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This week I've been trying to learn Spring, JBoss, Maven, JPA and Hibernate and I've had a lot of fun with it. I am somewhat confused over the many different ways to inject resources in a class though. Until this week I was not even aware that you could inject resources in any other way than using the <property> tag in your Spring XML configuration.

<bean id="catalogService" class="com.idbs.omics.catalog.service.CatalogService">
    <property name="termDao" ref="termDao"></property>

When I started experimenting with JPA I encountered @PersistenceContext, but that seems to be a special case so fair enough. Then I started reading up on Spring's testing framework and I saw the first example that used @Resource(name="catalogService") and then in a Web Service example @Autowired crashed the party!

**The Question!**

So what is the difference between all these and is there right and wrong situation to use them in? I guess I'm looking for a best practice here.

Cheers all

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@Bozho - Thanks :) –  willcodejavaforfood Nov 5 '10 at 10:08

2 Answers 2

up vote 13 down vote accepted

@Autowired, @Resource and @Inject

I think the part of the Spring Reference that you need to read is

3.9 Annotation-based container configuration

There are many sets of similar annotations. Often, there is a Spring and a non-Spring version that do the same thing. Spring tries to embrace standards whenever they are available, but often the Spring guys came up with their own ideas before a standard appeared. Example: Spring supports its own @Autowired annotation, but also the new @Inject annotation from JSR-330, as well as the JSR-250 @Resource annotation (all of which can be used to do the same thing).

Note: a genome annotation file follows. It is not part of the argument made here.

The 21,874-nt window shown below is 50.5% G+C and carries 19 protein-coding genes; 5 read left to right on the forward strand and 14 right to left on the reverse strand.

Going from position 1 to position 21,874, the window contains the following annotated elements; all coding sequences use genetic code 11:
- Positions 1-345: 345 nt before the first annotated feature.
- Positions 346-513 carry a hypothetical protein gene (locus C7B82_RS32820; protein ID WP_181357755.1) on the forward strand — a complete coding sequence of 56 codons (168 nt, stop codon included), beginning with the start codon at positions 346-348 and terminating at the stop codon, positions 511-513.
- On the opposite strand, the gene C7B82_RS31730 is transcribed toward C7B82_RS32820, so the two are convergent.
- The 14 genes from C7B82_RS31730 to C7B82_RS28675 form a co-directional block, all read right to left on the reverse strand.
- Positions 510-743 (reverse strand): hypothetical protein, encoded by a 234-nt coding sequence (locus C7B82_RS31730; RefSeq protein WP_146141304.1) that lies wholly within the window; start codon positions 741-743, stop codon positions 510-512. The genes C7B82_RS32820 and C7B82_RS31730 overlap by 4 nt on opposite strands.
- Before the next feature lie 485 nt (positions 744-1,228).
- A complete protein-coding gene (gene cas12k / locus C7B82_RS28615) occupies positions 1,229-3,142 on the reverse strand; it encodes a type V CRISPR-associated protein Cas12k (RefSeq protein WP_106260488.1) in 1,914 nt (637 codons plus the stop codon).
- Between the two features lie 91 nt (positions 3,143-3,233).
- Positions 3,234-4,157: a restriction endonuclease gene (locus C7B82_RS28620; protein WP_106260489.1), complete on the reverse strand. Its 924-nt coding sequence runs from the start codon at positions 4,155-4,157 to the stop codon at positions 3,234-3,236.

The key concept here is that Spring doesn't force you to use its own code, but supports many different ways without coupling your application to Spring. (There are still a few annotations that have no non-Spring equivalent, like @Transactional, but if you want to, you can add that functionality via XML instead, so you can keep your application 100% Spring free and still use many convenience annotations and of course Spring wiring and lifecycle management behind the scenes.

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Cheers mate that is clear enough :) –  willcodejavaforfood Nov 5 '10 at 10:08
@duffymo another person who can't distinguish "it's" from "its" I can, usually, but I guess today it's a case of too little sleep and too much coffee. Thx for the edit. –  Sean Patrick Floyd Nov 5 '10 at 10:19
No worries, seanizer. I should have also pointed out that your good post was spot on. An error in punctuation was all I could disagree with. –  duffymo Nov 5 '10 at 11:16
Also from Spring Reference: JSR 330's @Inject annotation can be used in place of Spring's @Autowired in the examples below. @Inject does not have a required property unlike Spring's @Autowired annotation which has a required property to indicate if the value being injected is optional. This behavior is enabled automatically if you have the JSR 330 JAR on the classpath. –  Rihards Mar 20 '11 at 17:03
There exists some other caveats here. @Autowired can not be used to inject non-typed fields such as collections out of the box. On the flip @Resource can not be used for multi-argument methods. –  Tech Trip Apr 4 '12 at 20:44

The other aspect of this is when to use annotations and when to use XML spring wiring files.

My view is that this is a trade-off between code readability and the ability to reconfigure.

  • If you use annotations, then you can see from just the source code what is wired to what. By contrast, if you use XML wiring files, you have two places to look.

  • If you use XML wiring files, you can make configuration changes by modifying (or with Maven overlaying) the XML wiring files. If you are bold, you can even do this on a deployed webapp. By contrast, changing the IoC wirings when annotations are used requires you to modify the Java files and recompile.

(Aside: in the case of the second bullet, the ideal situation would be to have a nice GUI-based tool for reconfiguring the wirings that could be run in either your development sandbox, or the deployed webapp folder. Does anyone know of such a tool?)

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